If you look back at the stats, the Denver Broncos had a good to great run defense from 2012 to 2015. See below.
The 2016 run defense regressed horribly - giving up a full yard more per carry than in 2015. Much has been made of how good the 2017 run defense has been so far. We know how the run defense finished in the previous five seasons, but I wanted to see how it started and compare that to this year. So below is a table of rushing yards allowed by year in games 1-4 going back to 2012 (removing QB kneel-downs).
As you can see, even in 2015 when we had one of the best run defenses in the NFL this century, we were not playing all that well in the first 4 games that year. That year we allowed three runs of 20 or more (48 yd TD to Adrian Peterson, 34 yard run by Jamaal Charles and a 20 yard run by Justin Forsett) in the first four games. This year we have allowed exactly one run of 20 or more (21 yards to Melvin Gordon) and it was on the first run of the season against us. To see how we compare graphically here is a histogram of the runs allowed by distance against us in the first four games going back to 2012. Focus on the thick blue and orange lines
I made the lines for 2015 and 2017 larger to pick them out more easily. The 2015 run defense was actually quite good in the first four games with the exception of those three long runs I mentioned earlier. That 2015 had a host of 1 and 3 yard runs against it in the first four games.
Interestingly, the 2017 run D appears to be getting a host of 0 and 2 yard runs against. 48 of the 81 runs against us so far this season have resulted in a gain of two yards or less (59%). That is called a stuffed run or a win for the defense (if it’s not in a 1 or 2 yards needed for the first or for a TD situation). So our 2017 run defense is winning roughly two out of three times when our opponents try to run the ball - and these aren’t cell-phone salesman trying to run the ball against us either. Marshawn Lynch, LeSean McCoy, Melvin Gordon and Ezekiel Elliot have a combined 12 Pro-Bowl selections and four 1st team All-Pro selections between them. We’re shutting down elite running backs.
As you can see in the table above, the run defense is allowing 2.56 yards per carry (I take QB kneel-downs out). Leaving the three kneel-downs in, we have allowed 203 rushing yards on 84 carries - 2.42 yards per carry. The best that any team has done since the merger in a full season is allow 2.70 ypc. That was the 2000 Ravens who allowed 970 yards on 361 carries. In case you are wondering, they held their first four opponents to 186 yards on 89 carries (2.09 ypc). Here’s how our 2015 and our 2017 run defenses compare to that D in the first four games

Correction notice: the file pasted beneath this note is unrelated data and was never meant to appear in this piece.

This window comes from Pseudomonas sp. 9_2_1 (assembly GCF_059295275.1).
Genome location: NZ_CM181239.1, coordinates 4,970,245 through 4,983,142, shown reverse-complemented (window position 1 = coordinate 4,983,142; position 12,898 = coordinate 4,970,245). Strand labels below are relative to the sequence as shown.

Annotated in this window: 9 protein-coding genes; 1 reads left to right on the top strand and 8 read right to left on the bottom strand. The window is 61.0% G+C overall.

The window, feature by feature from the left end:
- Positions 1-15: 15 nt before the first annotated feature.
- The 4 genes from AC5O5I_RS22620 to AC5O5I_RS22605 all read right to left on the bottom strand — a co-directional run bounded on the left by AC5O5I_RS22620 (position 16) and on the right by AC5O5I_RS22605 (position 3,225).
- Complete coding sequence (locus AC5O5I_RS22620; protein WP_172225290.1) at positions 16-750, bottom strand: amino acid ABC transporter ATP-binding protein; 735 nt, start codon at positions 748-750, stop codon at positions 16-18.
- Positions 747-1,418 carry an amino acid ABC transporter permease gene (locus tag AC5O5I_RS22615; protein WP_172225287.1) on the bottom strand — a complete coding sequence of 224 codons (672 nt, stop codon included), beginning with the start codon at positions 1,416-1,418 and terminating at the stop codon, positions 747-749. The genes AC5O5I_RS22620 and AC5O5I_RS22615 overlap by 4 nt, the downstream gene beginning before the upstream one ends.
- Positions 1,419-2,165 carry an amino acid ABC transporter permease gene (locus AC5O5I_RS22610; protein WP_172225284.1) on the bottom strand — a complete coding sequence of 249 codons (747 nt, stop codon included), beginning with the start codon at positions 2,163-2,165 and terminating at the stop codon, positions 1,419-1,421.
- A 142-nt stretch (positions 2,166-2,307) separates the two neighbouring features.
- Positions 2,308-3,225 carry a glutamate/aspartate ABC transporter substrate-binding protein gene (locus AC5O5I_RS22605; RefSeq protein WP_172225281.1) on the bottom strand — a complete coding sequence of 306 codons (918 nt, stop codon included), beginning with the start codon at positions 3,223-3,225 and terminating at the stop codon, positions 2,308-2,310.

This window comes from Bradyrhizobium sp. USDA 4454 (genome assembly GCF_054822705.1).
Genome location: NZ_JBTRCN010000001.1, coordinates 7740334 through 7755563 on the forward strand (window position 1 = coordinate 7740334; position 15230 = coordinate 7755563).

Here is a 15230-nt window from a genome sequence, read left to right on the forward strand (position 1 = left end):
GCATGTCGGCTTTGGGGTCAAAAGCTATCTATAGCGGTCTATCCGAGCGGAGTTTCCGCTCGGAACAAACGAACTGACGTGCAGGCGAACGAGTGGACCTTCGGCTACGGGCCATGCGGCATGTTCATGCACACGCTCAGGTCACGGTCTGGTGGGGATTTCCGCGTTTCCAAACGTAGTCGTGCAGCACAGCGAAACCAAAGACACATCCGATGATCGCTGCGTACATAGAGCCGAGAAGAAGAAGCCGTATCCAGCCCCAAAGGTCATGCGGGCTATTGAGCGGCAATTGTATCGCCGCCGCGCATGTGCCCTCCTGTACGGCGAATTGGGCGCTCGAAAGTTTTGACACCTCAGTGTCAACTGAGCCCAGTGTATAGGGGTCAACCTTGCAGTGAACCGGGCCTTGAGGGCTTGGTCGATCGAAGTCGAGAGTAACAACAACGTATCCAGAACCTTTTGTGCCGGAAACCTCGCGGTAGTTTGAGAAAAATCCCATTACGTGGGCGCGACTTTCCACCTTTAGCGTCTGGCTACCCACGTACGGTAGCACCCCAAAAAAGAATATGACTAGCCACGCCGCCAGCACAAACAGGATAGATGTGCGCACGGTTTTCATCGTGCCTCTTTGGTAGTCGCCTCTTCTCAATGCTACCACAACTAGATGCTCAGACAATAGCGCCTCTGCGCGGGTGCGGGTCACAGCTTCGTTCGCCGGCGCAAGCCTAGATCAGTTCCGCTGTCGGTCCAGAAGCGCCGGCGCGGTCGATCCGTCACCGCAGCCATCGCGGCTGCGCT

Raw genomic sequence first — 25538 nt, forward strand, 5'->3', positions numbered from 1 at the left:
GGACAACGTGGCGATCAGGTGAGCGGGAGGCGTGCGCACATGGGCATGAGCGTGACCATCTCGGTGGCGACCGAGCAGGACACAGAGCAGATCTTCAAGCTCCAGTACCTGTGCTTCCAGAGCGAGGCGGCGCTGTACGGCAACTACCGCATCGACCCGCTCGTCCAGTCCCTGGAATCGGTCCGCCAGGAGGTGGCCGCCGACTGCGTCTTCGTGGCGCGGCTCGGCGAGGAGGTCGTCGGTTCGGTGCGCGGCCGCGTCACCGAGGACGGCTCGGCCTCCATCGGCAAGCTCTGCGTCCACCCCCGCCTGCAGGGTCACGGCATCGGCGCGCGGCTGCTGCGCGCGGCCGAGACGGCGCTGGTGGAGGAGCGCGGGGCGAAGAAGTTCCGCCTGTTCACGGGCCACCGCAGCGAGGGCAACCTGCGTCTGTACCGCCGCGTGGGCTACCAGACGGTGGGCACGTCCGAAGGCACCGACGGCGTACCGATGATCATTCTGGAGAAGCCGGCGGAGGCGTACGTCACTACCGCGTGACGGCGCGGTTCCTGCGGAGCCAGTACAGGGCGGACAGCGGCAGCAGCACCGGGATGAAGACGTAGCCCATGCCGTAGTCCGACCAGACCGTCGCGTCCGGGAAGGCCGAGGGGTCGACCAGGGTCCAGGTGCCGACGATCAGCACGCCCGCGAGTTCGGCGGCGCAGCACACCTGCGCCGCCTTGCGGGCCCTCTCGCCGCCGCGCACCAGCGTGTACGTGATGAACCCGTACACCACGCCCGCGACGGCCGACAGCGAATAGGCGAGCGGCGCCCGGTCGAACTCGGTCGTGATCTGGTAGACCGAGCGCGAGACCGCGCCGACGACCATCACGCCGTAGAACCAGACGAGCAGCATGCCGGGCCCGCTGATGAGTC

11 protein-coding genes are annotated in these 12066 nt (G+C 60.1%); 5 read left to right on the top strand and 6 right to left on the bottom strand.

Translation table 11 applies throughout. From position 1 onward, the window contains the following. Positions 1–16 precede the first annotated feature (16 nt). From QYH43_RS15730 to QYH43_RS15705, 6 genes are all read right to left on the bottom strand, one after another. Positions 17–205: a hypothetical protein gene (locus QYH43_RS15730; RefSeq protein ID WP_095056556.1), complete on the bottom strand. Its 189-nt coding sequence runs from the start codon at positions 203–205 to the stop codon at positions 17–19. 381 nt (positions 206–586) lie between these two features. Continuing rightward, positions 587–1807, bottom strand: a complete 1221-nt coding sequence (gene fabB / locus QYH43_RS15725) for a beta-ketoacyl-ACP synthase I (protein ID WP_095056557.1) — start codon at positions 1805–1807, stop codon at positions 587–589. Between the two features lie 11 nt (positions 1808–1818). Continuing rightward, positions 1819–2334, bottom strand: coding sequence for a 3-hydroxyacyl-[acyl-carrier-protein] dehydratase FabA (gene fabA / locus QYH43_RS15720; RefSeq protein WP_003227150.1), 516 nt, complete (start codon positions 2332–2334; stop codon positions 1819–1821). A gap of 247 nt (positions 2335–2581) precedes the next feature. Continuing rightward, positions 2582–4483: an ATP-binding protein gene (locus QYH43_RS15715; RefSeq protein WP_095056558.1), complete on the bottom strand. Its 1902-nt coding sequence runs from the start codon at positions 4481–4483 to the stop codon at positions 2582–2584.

Note that I changed the color for the 2015 DEN run D in games 1-4 to green to make it easier to see with the purple Ravens line. The 2017 run D does not have as many TFLs in the first four games as the 2000 Ravens had, but we are very comparable in terms of the number of runs for 0 and two yards that we are allowing. That 2000 Ravens run D had a stuffed% of 63% through 4 games which is a little better than our 2017 run D.
So our 2015 run D was one of the best this century, but how did it stack up to the 2000 Ravens run D? Below is a full season histogram of runs allowed comparing the two defenses.
Our 2015 run D was amazing, but it was not as good as the 2000 Ravens when it came to stuffing the run. For the season 57% of runs against the 2000 Ravens resulted in a gain of 2 yards or less. For the 2015 Broncos that value was 52% - still amazing, but not “best ever” level.
If the 2017 Denver run defense can keep up their current pace they will be in the conversation with the 2000 Ravens as one of the best, if not the best, run defenses in the history of the NFL (since the merger).
Our 2017 Run defense will finish the year...
This poll is closed
worse than our 2016 runs D (complete implosion)
about the same as our 2016 run D (partial implosion)
much better than our 2016 runs D and comparable to our 2015 run D (slight regression relative to games 1-4)
equivalent to the 2000 Ravens (a little regression but still one of the best ever)
better than the 2000 Ravens (GROUND CONTROL + NFZ = Denver’s 4th Lombardi trophy)